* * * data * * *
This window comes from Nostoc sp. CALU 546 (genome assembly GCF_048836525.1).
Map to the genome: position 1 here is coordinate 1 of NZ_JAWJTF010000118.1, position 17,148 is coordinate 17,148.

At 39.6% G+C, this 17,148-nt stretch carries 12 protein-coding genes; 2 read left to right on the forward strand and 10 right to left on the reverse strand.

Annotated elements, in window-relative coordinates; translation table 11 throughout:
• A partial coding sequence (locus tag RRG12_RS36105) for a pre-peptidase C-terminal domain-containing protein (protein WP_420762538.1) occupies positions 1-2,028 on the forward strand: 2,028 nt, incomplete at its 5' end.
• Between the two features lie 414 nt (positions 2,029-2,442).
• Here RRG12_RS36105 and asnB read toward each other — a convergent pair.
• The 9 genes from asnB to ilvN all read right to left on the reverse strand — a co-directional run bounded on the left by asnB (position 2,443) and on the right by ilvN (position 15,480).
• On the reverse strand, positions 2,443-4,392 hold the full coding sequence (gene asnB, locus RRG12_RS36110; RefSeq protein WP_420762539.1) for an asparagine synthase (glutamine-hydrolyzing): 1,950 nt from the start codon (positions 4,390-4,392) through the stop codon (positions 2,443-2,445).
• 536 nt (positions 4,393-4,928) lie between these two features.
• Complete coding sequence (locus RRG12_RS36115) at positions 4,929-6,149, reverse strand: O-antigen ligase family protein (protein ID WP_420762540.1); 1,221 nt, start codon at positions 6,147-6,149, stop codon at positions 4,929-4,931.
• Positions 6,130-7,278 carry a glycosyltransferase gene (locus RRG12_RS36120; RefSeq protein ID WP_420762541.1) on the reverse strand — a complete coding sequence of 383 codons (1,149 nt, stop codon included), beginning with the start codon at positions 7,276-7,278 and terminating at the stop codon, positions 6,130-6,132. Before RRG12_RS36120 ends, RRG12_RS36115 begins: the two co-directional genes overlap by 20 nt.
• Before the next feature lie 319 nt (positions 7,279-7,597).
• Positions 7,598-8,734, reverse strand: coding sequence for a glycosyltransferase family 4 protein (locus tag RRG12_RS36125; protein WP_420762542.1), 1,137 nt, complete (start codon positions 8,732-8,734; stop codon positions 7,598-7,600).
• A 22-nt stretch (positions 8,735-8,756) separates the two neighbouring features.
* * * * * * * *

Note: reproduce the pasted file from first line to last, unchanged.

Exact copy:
This window comes from Nostoc sp. CALU 546 (genome assembly GCF_048836525.1).
Map to the genome: position 1 here is coordinate 1 of NZ_JAWJTF010000118.1, position 17,148 is coordinate 17,148.

At 39.6% G+C, this 17,148-nt stretch carries 12 protein-coding genes; 2 read left to right on the forward strand and 10 right to left on the reverse strand.

Annotated elements, in window-relative coordinates; translation table 11 throughout:
• A partial coding sequence (locus tag RRG12_RS36105) for a pre-peptidase C-terminal domain-containing protein (protein WP_420762538.1) occupies positions 1-2,028 on the forward strand: 2,028 nt, incomplete at its 5' end.
• Between the two features lie 414 nt (positions 2,029-2,442).
• Here RRG12_RS36105 and asnB read toward each other — a convergent pair.
• The 9 genes from asnB to ilvN all read right to left on the reverse strand — a co-directional run bounded on the left by asnB (position 2,443) and on the right by ilvN (position 15,480).
• On the reverse strand, positions 2,443-4,392 hold the full coding sequence (gene asnB, locus RRG12_RS36110; RefSeq protein WP_420762539.1) for an asparagine synthase (glutamine-hydrolyzing): 1,950 nt from the start codon (positions 4,390-4,392) through the stop codon (positions 2,443-2,445).
• 536 nt (positions 4,393-4,928) lie between these two features.
• Complete coding sequence (locus RRG12_RS36115) at positions 4,929-6,149, reverse strand: O-antigen ligase family protein (protein ID WP_420762540.1); 1,221 nt, start codon at positions 6,147-6,149, stop codon at positions 4,929-4,931.
• Positions 6,130-7,278 carry a glycosyltransferase gene (locus RRG12_RS36120; RefSeq protein ID WP_420762541.1) on the reverse strand — a complete coding sequence of 383 codons (1,149 nt, stop codon included), beginning with the start codon at positions 7,276-7,278 and terminating at the stop codon, positions 6,130-6,132. Before RRG12_RS36120 ends, RRG12_RS36115 begins: the two co-directional genes overlap by 20 nt.
• Before the next feature lie 319 nt (positions 7,279-7,597).
• Positions 7,598-8,734, reverse strand: coding sequence for a glycosyltransferase family 4 protein (locus tag RRG12_RS36125; protein WP_420762542.1), 1,137 nt, complete (start codon positions 8,732-8,734; stop codon positions 7,598-7,600).
• A 22-nt stretch (positions 8,735-8,756) separates the two neighbouring features.